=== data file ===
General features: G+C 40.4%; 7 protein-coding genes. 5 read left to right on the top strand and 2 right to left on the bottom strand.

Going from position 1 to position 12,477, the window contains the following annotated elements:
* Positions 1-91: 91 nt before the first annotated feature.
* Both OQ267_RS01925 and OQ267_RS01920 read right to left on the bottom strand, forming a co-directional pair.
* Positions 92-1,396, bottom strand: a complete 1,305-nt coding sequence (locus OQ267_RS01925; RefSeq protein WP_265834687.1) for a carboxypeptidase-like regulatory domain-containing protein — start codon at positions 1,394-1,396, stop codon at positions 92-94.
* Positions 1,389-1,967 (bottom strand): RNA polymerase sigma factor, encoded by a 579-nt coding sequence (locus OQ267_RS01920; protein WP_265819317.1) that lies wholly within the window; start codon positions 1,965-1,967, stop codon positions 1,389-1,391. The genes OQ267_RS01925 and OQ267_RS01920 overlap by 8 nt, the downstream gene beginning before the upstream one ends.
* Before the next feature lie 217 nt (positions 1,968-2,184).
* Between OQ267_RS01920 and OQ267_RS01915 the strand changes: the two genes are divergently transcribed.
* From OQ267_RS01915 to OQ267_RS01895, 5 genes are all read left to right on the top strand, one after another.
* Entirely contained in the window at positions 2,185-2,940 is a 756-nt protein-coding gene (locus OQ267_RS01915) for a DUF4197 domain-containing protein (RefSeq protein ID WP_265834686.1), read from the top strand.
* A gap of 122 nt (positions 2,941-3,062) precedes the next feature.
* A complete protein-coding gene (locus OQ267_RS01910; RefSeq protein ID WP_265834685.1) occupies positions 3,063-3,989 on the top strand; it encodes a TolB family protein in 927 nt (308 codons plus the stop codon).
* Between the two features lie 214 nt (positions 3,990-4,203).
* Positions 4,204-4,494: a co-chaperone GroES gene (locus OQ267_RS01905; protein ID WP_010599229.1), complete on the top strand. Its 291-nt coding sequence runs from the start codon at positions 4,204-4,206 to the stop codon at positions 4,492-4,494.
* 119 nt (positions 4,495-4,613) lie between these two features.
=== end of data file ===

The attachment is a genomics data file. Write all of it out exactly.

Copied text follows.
General features: G+C 40.4%; 7 protein-coding genes. 5 read left to right on the top strand and 2 right to left on the bottom strand.

Going from position 1 to position 12,477, the window contains the following annotated elements:
* Positions 1-91: 91 nt before the first annotated feature.
* Both OQ267_RS01925 and OQ267_RS01920 read right to left on the bottom strand, forming a co-directional pair.
* Positions 92-1,396, bottom strand: a complete 1,305-nt coding sequence (locus OQ267_RS01925; RefSeq protein WP_265834687.1) for a carboxypeptidase-like regulatory domain-containing protein — start codon at positions 1,394-1,396, stop codon at positions 92-94.
* Positions 1,389-1,967 (bottom strand): RNA polymerase sigma factor, encoded by a 579-nt coding sequence (locus OQ267_RS01920; protein WP_265819317.1) that lies wholly within the window; start codon positions 1,965-1,967, stop codon positions 1,389-1,391. The genes OQ267_RS01925 and OQ267_RS01920 overlap by 8 nt, the downstream gene beginning before the upstream one ends.
* Before the next feature lie 217 nt (positions 1,968-2,184).
* Between OQ267_RS01920 and OQ267_RS01915 the strand changes: the two genes are divergently transcribed.
* From OQ267_RS01915 to OQ267_RS01895, 5 genes are all read left to right on the top strand, one after another.
* Entirely contained in the window at positions 2,185-2,940 is a 756-nt protein-coding gene (locus OQ267_RS01915) for a DUF4197 domain-containing protein (RefSeq protein ID WP_265834686.1), read from the top strand.
* A gap of 122 nt (positions 2,941-3,062) precedes the next feature.
* A complete protein-coding gene (locus OQ267_RS01910; RefSeq protein ID WP_265834685.1) occupies positions 3,063-3,989 on the top strand; it encodes a TolB family protein in 927 nt (308 codons plus the stop codon).
* Between the two features lie 214 nt (positions 3,990-4,203).
* Positions 4,204-4,494: a co-chaperone GroES gene (locus OQ267_RS01905; protein ID WP_010599229.1), complete on the top strand. Its 291-nt coding sequence runs from the start codon at positions 4,204-4,206 to the stop codon at positions 4,492-4,494.
* 119 nt (positions 4,495-4,613) lie between these two features.